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Information Notice No. 88-61: Control Room Habitability - Recent Reviews of Operating Experience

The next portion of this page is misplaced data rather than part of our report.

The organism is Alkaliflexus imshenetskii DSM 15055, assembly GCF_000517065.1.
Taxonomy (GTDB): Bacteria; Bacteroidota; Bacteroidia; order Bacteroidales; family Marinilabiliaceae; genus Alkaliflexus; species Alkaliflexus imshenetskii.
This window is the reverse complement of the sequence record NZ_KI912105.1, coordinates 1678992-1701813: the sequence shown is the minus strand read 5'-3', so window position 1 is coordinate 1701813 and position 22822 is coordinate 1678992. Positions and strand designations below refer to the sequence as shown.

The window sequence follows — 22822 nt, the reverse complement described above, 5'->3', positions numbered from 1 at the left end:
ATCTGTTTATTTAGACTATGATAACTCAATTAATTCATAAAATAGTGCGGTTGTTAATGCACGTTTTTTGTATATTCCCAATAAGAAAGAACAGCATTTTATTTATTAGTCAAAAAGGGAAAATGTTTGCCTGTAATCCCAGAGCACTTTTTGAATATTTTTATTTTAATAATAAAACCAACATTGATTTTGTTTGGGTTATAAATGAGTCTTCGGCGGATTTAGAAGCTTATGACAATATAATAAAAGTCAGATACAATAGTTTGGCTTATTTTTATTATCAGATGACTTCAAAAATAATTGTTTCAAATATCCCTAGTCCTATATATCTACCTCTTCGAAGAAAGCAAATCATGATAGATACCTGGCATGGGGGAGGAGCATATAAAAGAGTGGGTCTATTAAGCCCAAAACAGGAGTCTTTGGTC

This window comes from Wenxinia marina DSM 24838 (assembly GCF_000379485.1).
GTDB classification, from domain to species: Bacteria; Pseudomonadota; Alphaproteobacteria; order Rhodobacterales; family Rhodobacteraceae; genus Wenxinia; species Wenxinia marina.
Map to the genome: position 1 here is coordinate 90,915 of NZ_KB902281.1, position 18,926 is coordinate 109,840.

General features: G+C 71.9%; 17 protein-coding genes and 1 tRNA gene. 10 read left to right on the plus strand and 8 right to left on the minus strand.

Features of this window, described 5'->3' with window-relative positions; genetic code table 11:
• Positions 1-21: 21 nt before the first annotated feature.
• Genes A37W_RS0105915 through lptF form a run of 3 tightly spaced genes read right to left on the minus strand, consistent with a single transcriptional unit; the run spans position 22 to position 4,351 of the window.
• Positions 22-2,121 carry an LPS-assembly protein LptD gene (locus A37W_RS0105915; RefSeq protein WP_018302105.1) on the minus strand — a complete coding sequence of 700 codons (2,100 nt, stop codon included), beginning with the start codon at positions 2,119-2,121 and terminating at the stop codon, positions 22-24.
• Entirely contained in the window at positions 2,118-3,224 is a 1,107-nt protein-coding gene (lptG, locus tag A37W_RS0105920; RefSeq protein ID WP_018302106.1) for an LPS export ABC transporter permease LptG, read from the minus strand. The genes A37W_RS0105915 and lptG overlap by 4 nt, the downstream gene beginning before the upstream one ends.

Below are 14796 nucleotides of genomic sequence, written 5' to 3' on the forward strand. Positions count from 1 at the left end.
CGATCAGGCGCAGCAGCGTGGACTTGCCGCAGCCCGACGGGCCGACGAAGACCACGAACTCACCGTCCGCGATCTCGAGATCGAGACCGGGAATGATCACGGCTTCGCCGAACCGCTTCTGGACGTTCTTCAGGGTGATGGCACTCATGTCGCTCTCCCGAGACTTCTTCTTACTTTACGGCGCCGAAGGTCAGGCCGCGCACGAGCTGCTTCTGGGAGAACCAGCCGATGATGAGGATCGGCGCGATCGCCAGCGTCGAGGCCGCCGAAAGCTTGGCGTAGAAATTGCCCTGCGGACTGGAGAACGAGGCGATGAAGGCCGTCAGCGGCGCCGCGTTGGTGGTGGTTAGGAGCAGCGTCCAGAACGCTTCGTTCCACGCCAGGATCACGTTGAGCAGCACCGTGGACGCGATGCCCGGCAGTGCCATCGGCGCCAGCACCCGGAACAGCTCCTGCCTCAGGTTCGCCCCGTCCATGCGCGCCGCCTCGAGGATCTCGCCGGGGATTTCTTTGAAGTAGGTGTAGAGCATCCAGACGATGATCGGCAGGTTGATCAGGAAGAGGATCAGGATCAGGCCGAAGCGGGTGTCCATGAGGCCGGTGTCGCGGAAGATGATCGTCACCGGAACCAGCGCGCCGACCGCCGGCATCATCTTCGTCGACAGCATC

UNITED STATES NUCLEAR REGULATORY COMMISSION OFFICE OF NUCLEAR REACTOR REGULATION WASHINGTON, D.C. 20555 August 11, 1988 Information Notice No. 88-61: CONTROL ROOM HABITABILITY - RECENT REVIEWS OF OPERATING EXPERIENCE Addressees: All holders of operating licenses or construction permits for nuclear power reactors. Purpose: This information notice is being provided to alert addressees to potential problems resulting from design or analysis deficiencies identified in control room ventilation systems. It is expected that recipients will review the information for applicability to their facilities and consider actions, as appropriate, to avoid similar problems. However, suggestions contained in this information notice do not constitute NRC requirements; therefore, no specific action or written response is required. Description of Circumstances: The NRC has received several construction deficiency and licensee event reports pertaining to safety systems that are used to ensure control room habitability. These reports identified potential safety concerns resulting from design deficiencies, which were attributed to inadequate analysis and an inability to justify those conditions that were assumed in previous evalu- ations of plant design and operation. These reports are summarized below. Comanche Peak 1 and 2: On January 15, 1988, the permit holder determined that radiation doses to control room operators for some postulated radiological accidents could exceed the limits of General Design Criterion 19 of Appendix A to 10 CFR 50. This determination was attributed to an inadequate analysis of control room habitability systems for postulated radiological accidents. Particular ac- cident scenarios that were incompletely analyzed included a fuel handling accident and a rupture of a radioactive gaseous waste tank. To correct this situation, the licensee is developing new calculations, upgrading the existing control room intake radiation monitors and associated cables to safety-related Class 1E requirements, and installing two additional safety-related Class 1E radiation monitors, one in each control room intake. 8808050248 . IN 88-61 August 11, 1988 Page 2 of 5 Quad Cities: On November 25, 1987, the licensee's engineering department discovered that design basis assumptions used in the control room habitability study were inconsistent with technical specification requirements. The study was con- ducted to satisfy a requirement of the NRC's TMI Action Plan. The adsorption efficiencies of the standby gas treatment system and control room HVAC system were assumed at 99 percent for organic iodide removal. The relevant technical specifications, however, require only an organic iodide removal efficiency more than or equal to 90 percent. All the filters meet the technical specification requirements. Since December 31, 1984, tests of filter efficiencies indicate that the relevant assumptions of the study were met with two exceptions. The licensee attributes the cause for this condition to be an inadequate review of design and analysis during the development of the study. Vogtle 1 and 2: On July 2, 1987, plant engineering personnel identified an inadequacy in the dose analysis for control room operators. On receipt of a safety injection signal or a control room outside air intake high radiation signal, the control room heating, ventilating, and air conditioning (HVAC) system is automatically transferred from the normal system units to the essential control room (ECR) fan-filter units in the emergency mode of operation. The ECR system consists of two redundant and physically separated 100 percent capacity fan-filter units for each side of the control room, associated with the corresponding reactor unit (four for the combined Unit 1 and Unit 2 control room (Figure 1)). Each of the ECR units belongs to a different safety train, but portions of the outside air intake ductwork and control room supply and return ductwork are common to each of the units. On initiation of the ECR system, the associated motor-operated dampers for the essential units are automatically opened and those for the normal units are automatically closed. When both of the ECR fan-filter units are operating, loss of power to one of these units can reduce the amount of outside air available to pressurize the control room. This can happen because the dampers losing power fail in the "as-is" position. At the time of the identification of the problem, no back- draft dampers were installed. This degrades the ECR HVAC system by establishing flowpaths through the common ductwork and the ductwork of the failed unit back to the suction of the operating unit, which could potentially reduce the outside air flow to the control room and reduce the control room pressure below the design value. Maintenance of the design control room pressure is required to minimize unfiltered inleakage. The licensee concluded that the actual effect on control room pressure could not be calculated in the absence of test data and decided to modify the system by installing backdraft dampers, as noted on Figure 1, for the ECR HVAC systems of both Units 1 and 2. . IN 88-61 August 11, 1988 Page 3 of 5 On July 4, 1987, an additional condition was discovered that could have caused an insufficient control room pressure. All ECR systems share common outside air supply ductwork. The common air supply ductwork has intakes from the out- side atmosphere associated with both Units 1 and 2. Redundant isolation dampers in series are provided for both Unit 1 and Unit 2 duct openings from the outside atmosphere. During construction, the Unit 2 duct opening had been isolated by locking the dampers closed. If one of the outside air isolation dampers for Unit 1 had closed as the assumed single failure of an active component, no source of outside air would be available to the control room (shared by both Units) and the required pressure would not be maintained. Because the licensee had removed chlorine gas sources from the site, the capability to isolate toxic gases was no longer needed. Thus, the licensee deactivated and tagged open the outside air isolation dampers. For all these problems, the licensee concluded that the defective conditions would have been discovered earlier with an adequate failure modes and effects analysis. Beaver Valley 2: On March 27, 1987, the permit holder determined that timers initiated by con- tainment isolation phase B signals were not served with uninterruptible power as required. These timers are designed to actuate banks of compressed air to supply the control room emergency pressurization system one hour after receipt of the isolation signal. They were powered from the respective fan control circuit energized by an emergency ac distribution panel fed from an emergency motor control center. Loss of offsite power would interrupt power to the motor control center. If a loss of power occurred after timer initiation, the timers would reset to the beginning of the timing cycle and would not begin the cycle until power was restored to the emergency motor control center. The compressed air would thus not be supplied after one hour. To enhance the reliability of the safety systems, the licensee revised the circuitry to power the timers from the Class 1E 125-V dc battery system. McGuire 1: On November 5, 1987, the licensee discovered during an 18-month surveillance test of the control area ventilation and chilled water system that control room pressure was below the technical specification requirement. The licensee determined that the cause was leaking seals on seven control room doors. The doors were designed to seal by seating against sealing strips in the door frames. Although not visibly deteriorated, the sealing material apparently had been deformed and compressed over time from normal use of the doors. The licensee adjusted manual volume dampers to increase total train air flow and the proportion of outside air flow to the maximum 60 percent allowed in the . IN 88-61 August 11, 1988 Page 4 of 5 test procedure. This action was effective in increasing control room pressure to meet the technical specification requirement. The licensee installed sealing tape around the seven doors and established a preventive maintenance program to inspect the seals on all control room doors every 6 months for a 1-year period. The licensee plans to determine an appropriate frequency for preventive maintenance of the door seals. The surveillance test of the control area ventilation and chilled water system will also be repeated every 6 months until sufficient information is obtained for determining an appropriate frequency. Farley 1: On June 5, 1987, the licensee discovered that none of four fire dampers in the control room ventilation system would fully close and latch with or without air flow because they had not been exercised and/or lubricated or, in one case, because a latch was damaged. In addition, investigation revealed that the dampers would not have received an actuation signal from a Firestat set to sense 160xF in the control room ceiling because of installation errors. The licensee attributed the problems to three causes: a design deficiency pertaining to the full closure and latching of the dampers, inadequate testing of the actuation circuitry, and inadequate preventive maintenance of the dampers. Discussion: In addition to the above, the NRC has recently completed an engineering evalu- ation, "Design and Operating Deficiencies in Control Room Emergency Ventilation Systems," AEOD/E802, April 1988 based on recent events that highlight single failure vulnerabilities in control room emergency ventilation systems.* The NRC also has recently conducted a survey of control room habitability systems at 12 operating plants. Numerous discrepancies were found between the analyzed and actual performance of these systems. For example, differences exist between design, construction, operation, and/or testing of these systems and the descriptions and analyses provided in licensing documents, as for example in the assumptions used in the toxic gas and radiation dose calculations. In addition, analyses assumptions have not always been consistent with technical specification requirements. The NRC has issued several information notices related to this subject (see Attachment 2). Resolution of Generic Issue 83: Control Room Habitability is also ongoing. *A copy of the report is available in the NRC Public Document Room, 1717 H Street, N.W., Washington, D.C. 20555, for inspection and copying. . IN 88-61 August 11, 1988 Page 5 of 5 No specific action or written response is required by this information notice. If you have any questions about this matter, please contact one of the techni- cal contacts listed below or the Regional Administrator of the appropriate regional office. Charles E. Rossi, Director Division of Operational Events Assessment Office of Nuclear Reactor Regulation Technical Contacts: Vern Hodge, NRR (301) 492-1169 Charles R. Nichols, NRR (301) 492-0854 Attachments: 1. Figure 1. Schematic Air Flow Path Diagram of Essential Control Room Heating, Ventilating, and Air Conditioning System (ECR HVAC) at Vogtle. Assumed Containment Isolation Signal for Unit 1 with Train B Failed. 2. List of Information Notices Related to Control Room Habitability Systems 3. List of Recently Issued NRC Information Notices . Attachment 2 IN 88-61 August 11, 1988 Page 1 of 1 LIST OF INFORMATION NOTICES RELATED TO CONTROL ROOM HABITABILITY SYSTEMS NO. TITLE DATE 86-76 Problems Noted in Control Room August 28, 1986 Emergency Ventilation Systems 85-89 Potential Loss of Solid-State November 19, 1985 Instrumentation Following Failure of Control Room Cooling 83-62 Failure of Redundant and Toxic Gas September 26, 1983 Detectors Positioned at Control Room Ventilation Air Intakes .